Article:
DLR-JAXA Joint Statement Concerning the Bilateral Cooperation

DLR-JAXA Joint Statement Concerning the Bilateral Cooperation

September 20, 2017 – Japan Aerospace Exploration Agency (JAXA) and the German Aerospace Center (Deutsches Zentrum für Luft- und Raumfahrt; DLR) held the Inter-Agency Meeting to strengthen and deepen the bilaterall cooperation, on the occasion of Prof. Dr. Pascale Ehrenfreund’s visit to Japan. JAXA and DLR announced the joint statement concerning the result of the meeting and the establishment of the joint working groups to discuss the new collaborative areas, in the joint press briefing after the meeting.

Prof. Dr. Pascale Ehrenfreund, Chair of Executive Board (left) and JAXA President Naoki Okumura (right)

DLR-JAXA Joint Statement

Germany and Japan have been working together on space and aeronautics activities for more than 30 years. To strengthen this cooperation, the Deutsches Zentrum für Luft- und Raumfahrt e.V. (German Aerospace Center, DLR) and the Japan Aerospace Exploration Agency (JAXA) signed an ‘Inter Agency Arrangement for Strategic Partnership’ in February 2016. This collaboration is aimed at promoting the development and utilization of aerospace technologies to solve global societal challenges, as well as furthering their substantial joint work in research and development projects and missions, through the synergy of German-Japanese cooperation, thereby making both countries more competitive. Today DLR and JAXA reiterate their willingness to consider further joint efforts, specifically in the three areas as follows:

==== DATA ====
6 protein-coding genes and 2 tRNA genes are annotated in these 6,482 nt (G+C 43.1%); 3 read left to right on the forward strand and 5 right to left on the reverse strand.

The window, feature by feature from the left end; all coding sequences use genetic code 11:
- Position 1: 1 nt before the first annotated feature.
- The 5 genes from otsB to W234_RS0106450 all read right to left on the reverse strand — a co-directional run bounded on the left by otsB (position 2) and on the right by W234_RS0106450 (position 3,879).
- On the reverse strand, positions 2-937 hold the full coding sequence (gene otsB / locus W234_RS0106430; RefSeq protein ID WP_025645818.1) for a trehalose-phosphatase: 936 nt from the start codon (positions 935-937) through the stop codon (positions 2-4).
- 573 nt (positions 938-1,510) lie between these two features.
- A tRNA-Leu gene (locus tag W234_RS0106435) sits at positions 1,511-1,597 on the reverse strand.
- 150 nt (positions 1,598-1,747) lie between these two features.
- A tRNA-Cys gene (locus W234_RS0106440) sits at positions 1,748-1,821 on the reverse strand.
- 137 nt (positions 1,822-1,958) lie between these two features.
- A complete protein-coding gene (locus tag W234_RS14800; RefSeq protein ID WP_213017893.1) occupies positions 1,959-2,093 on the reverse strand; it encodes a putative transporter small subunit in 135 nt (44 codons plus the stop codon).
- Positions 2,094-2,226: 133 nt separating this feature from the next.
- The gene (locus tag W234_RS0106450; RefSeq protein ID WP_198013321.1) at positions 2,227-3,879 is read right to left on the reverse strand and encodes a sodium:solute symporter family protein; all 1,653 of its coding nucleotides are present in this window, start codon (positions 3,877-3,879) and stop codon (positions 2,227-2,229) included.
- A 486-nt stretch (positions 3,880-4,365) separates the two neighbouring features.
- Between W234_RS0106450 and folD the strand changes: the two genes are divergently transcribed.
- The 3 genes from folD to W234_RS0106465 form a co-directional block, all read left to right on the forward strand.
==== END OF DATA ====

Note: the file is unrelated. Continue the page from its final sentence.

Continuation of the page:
1. Both organizations are jointly willing to improve the accuracy of satellite Green House Gasses (GHG) data and promote its applications, that will contribute to government-level efforts and the Intergovernmental Panel on Climate Change (IPCC) discussions against the global climate change issues, thereby contributing to the effective implementation of the Paris Agreement.
  2. Both organizations also intend to make the maximum use of micro-gravity environments, including those obtained onboard the International Space Station (ISS). There are also plans in place to explore the possibilities of potential future collaborations in space exploration beyond the Low Earth Orbit. The upcoming 2nd International Space Exploration Forum (ISEF2), which is to be hosted by the Government of Japan on 3rd March 2018, will be an important venue, allowing views to be exchanged on facilitating a productive dialogue about international cooperation for space exploration.
  3. Both organizations are investigating the possibility of further bilateral collaboration in the field of planetary science. A symbolic DLR-JAXA collaboration is “Hayabusa2” with MASCOT onboard, which is travelling to the asteroid “Ryugu”, and is scheduled to reach its destination in the summer of 2018. Following this mission, JAXA is planning a mission named “DESTINY+” to demonstrate future technologies for deep space exploration by using high-performance ion engines and slimmed-down, lightweight devices onboard. The mission is also aimed at understanding the process through which the Earth became habitable. In order to elucidate the mechanism of the interplanetary dust which contains organic molecules that are essential for life, JAXA plans to develop instruments to observe an active asteroid Phaethon during its flyby, whereas DLR has an interest in providing a Dust Analyzer, a field in which Germany has had the leading expertise in the world for decades.

DLR and JAXA are planning to conduct these joint activities over the next six months.

Source: JAXA

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